As a forewarning, today’s post will be a bit of a downer. I’m sorry. I’ve just been cruising through my e-mails and came across some tidbits of information that I thought would be beneficial to share with all of you. It’s a little depressing, but life isn’t always rainbows and butterflies – boo.
I’m on the list service for UNICEF, an organization that does a lot of good for those less fortunate and in need around the world. Someday, I wouldn’t mind being employed by them – but I need a stable financial backbone first.
In the most recent e-mail I received from them, they focused on Ebola – a disease of humans and other primates caused by an ebolavirus that is usually acquired upon contact with blood or bodily fluids of an infected animal. Symptoms of Ebola start anywhere from two days to three weeks after contracting the virus, and include fever, sore throat, muscle pain and headaches. Vomiting, diarrhea and rash follow soon after, and then comes the decreased functioning (and potentially the failure) of the liver and kidneys; some affected people may begin to bleed both internally and externally, too, including the eyes, ears, nose and mouth. Sounds fun, huh? Ebola is also known to kill more than 50% of the time, with children being particularly vulnerable.
According to The World Health Organization, the Ebola epidemic is growing, threatening as many as 20,000 people over the coming weeks. Now, the disease has spread to another country – Senegal. Altogether, Ebola has claimed more then 1.900 lives in Guinea, Sierra Leone, Liberia and Nigeria. This high death toll makes it the deadliest outbreak in history, with close to 300 new cases reported in one week, and that was solely in Liberia.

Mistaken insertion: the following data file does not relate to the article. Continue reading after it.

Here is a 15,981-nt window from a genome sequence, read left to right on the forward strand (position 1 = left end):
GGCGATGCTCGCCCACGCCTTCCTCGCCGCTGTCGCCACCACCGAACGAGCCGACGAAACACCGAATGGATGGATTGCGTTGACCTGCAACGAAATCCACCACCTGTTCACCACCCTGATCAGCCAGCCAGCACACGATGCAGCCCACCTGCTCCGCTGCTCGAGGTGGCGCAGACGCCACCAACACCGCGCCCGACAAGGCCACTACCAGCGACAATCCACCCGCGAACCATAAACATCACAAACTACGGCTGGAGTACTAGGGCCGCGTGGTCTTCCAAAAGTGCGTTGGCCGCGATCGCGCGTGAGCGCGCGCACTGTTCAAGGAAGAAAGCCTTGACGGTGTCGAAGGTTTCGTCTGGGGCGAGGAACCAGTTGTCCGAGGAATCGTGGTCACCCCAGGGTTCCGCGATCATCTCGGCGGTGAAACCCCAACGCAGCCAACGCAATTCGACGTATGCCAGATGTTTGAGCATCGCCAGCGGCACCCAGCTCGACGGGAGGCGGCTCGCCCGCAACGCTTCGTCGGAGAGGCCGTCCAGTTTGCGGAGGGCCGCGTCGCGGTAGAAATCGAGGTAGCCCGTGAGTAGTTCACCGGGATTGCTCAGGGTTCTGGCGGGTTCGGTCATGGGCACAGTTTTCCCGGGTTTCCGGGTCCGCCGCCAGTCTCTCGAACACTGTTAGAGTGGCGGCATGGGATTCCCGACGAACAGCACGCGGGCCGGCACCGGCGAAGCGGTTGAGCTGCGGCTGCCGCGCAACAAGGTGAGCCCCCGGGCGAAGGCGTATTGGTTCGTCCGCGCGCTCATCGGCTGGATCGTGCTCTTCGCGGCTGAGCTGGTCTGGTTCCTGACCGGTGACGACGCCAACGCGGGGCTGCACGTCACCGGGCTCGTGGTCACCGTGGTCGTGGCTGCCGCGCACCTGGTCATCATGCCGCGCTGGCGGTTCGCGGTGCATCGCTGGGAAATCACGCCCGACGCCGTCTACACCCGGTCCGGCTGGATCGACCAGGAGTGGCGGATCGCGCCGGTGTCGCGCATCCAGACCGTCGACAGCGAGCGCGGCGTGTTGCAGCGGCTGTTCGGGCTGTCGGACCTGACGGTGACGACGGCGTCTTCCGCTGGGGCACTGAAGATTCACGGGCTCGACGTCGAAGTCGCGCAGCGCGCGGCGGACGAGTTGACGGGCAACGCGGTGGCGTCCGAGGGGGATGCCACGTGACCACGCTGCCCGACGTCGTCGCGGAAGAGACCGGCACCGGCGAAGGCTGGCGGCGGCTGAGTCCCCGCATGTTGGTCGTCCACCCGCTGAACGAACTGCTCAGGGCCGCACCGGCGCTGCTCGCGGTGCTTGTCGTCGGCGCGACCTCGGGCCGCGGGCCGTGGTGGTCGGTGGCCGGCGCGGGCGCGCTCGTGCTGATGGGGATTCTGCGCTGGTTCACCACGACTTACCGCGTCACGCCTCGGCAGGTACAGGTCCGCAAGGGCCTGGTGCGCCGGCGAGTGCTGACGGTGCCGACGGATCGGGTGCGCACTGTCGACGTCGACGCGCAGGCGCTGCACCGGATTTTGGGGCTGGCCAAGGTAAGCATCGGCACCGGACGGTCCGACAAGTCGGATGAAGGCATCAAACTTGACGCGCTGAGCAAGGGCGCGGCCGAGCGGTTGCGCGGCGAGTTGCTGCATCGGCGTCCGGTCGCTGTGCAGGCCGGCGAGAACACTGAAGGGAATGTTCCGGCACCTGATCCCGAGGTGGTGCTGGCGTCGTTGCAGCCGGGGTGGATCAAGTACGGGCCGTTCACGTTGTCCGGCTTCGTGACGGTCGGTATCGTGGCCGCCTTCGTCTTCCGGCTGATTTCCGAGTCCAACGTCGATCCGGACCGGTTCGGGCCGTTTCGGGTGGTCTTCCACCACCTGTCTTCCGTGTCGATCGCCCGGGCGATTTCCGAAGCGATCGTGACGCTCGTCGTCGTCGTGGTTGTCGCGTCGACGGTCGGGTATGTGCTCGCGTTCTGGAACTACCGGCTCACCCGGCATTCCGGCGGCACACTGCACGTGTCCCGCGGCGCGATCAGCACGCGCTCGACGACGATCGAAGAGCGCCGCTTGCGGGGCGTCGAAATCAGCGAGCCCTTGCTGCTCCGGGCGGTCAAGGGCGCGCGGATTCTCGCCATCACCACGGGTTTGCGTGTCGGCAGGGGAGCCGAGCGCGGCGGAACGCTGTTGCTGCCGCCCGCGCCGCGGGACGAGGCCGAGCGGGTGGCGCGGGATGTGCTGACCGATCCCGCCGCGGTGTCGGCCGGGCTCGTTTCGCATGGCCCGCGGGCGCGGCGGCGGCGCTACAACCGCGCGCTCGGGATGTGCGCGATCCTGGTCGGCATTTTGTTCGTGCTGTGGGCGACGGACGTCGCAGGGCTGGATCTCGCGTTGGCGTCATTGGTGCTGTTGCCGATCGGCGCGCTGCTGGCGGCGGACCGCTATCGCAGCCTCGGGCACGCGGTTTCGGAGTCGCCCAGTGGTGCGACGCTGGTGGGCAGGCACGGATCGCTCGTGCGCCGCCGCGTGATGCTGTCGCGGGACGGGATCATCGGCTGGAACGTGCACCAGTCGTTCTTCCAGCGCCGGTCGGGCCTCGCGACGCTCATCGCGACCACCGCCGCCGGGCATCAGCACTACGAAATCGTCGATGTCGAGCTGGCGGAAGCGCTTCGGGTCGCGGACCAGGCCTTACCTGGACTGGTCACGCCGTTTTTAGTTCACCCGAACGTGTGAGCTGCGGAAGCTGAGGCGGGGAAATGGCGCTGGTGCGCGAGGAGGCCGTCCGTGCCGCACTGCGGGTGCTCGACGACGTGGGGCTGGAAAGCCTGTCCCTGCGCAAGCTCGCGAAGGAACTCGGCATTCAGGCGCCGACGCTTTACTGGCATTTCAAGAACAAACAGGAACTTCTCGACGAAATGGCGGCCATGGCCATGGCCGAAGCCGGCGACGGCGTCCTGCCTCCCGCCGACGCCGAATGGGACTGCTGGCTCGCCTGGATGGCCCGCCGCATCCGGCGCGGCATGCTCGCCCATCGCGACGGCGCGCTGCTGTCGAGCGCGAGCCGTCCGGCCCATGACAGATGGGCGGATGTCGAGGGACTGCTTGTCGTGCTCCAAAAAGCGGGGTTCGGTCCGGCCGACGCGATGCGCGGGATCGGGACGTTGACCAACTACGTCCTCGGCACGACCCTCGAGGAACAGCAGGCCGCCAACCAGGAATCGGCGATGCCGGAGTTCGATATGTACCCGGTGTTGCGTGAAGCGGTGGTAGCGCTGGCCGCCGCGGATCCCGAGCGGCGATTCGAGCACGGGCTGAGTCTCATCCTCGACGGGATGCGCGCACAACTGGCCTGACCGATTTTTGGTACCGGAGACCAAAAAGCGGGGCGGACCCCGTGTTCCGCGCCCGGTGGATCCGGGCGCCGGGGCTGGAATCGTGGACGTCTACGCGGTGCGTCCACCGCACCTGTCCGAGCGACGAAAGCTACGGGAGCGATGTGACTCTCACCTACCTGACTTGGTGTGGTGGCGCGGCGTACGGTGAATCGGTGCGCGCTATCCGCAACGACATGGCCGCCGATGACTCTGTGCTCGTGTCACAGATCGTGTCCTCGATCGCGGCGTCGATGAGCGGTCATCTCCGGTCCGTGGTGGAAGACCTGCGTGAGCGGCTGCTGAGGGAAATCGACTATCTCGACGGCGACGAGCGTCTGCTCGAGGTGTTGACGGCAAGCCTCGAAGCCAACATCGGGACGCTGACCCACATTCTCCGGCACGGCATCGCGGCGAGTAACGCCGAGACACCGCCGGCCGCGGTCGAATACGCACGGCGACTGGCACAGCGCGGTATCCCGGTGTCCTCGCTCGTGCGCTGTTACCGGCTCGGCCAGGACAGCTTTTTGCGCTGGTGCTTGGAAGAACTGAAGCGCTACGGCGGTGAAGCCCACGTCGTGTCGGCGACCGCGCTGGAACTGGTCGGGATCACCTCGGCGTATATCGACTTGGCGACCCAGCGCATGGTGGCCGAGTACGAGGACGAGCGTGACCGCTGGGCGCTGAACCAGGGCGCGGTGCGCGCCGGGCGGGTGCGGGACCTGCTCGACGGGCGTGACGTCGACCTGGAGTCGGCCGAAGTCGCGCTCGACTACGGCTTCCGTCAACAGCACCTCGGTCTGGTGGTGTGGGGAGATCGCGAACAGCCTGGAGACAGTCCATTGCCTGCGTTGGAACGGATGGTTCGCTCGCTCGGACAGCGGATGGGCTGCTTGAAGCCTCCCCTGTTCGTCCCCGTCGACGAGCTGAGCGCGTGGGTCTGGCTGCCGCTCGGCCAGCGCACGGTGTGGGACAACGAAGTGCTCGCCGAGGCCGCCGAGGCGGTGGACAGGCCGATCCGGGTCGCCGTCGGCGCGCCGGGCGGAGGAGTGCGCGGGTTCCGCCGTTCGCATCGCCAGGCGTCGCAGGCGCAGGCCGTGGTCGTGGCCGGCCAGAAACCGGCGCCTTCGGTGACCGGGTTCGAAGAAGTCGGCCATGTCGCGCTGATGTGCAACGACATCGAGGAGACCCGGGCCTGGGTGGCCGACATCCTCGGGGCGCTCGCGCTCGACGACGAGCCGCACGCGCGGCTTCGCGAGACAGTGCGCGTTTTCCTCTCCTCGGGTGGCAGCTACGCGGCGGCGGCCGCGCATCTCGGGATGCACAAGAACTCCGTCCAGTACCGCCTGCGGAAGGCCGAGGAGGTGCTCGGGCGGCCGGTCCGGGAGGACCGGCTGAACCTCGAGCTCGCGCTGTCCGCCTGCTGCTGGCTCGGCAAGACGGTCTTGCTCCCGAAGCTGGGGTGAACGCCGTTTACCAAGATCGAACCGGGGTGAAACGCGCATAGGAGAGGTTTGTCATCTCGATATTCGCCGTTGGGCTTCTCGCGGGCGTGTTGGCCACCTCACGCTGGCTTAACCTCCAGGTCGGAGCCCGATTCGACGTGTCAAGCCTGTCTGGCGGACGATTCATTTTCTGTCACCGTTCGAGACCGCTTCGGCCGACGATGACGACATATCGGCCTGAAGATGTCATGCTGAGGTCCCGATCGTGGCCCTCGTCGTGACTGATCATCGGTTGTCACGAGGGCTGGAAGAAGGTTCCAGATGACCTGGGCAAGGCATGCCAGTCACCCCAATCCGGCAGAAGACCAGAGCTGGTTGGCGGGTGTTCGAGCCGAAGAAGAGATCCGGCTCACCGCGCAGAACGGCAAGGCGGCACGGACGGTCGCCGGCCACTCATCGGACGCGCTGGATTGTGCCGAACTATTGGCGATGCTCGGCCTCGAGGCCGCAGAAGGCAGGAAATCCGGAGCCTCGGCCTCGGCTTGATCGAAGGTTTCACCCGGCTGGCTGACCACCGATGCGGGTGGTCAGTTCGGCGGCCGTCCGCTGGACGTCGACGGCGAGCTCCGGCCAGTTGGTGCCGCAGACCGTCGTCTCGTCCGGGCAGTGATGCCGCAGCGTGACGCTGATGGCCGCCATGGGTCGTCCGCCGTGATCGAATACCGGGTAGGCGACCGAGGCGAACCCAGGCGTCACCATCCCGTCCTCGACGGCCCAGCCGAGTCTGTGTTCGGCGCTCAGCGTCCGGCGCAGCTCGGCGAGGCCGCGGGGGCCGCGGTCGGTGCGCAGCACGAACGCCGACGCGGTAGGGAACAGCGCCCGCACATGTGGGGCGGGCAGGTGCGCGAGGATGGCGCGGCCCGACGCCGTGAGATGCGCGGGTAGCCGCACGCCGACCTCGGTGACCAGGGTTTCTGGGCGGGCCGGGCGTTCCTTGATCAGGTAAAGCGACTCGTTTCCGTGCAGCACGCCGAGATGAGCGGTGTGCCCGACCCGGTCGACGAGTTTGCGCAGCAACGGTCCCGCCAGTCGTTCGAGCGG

To help the region try and control this epidemic, UNICEF has been taking various steps. These include airlifting health supplies to Liberia (the country that has been hit the hardest), distributing sanitary supplies to Guinea, spreading vital prevention messages throughout Sierra Leone, deploying response teams for Nigeria and using various forms of media to help disseminate vital lifesaving information throughout the region across West Africa. The scary thing is that most of the people affected in these areas of West Africa had never even heard of Ebola before the outbreak.
Unfortunately, there is no easy cure for Ebola, so sharing information like this is a critical way to spread awareness and hopefully combat this evil disease. A handful of experimental vaccines have undergone trials to determine if they are effective treatments for infected humans, but finding a proven cure is a ways away. Containing the epidemic and raising awareness, as well as distributing proper medical supplies is the best we can do at the moment.
SO … do your part and spread the awareness! Or better yet, go and visit UNICEF’s website and donate time or money; you never know how far your dollar will go, and every little bit counts.
I hope that I didn’t ruin your night with this, but just in case… here’s a picture of these two adorable little kitties that Brenna brought home from the animal hospital today. If anyone in the Northeast is looking to adopt a cat… please reach out to me! One is a baby; she’s only 3 months old and is absolutely gorgeous, and the other is an equally beautiful momma cat. At least, I think she had kittens at one point the way she acts around the baby. Both have fabulous personalities and are in need of some love!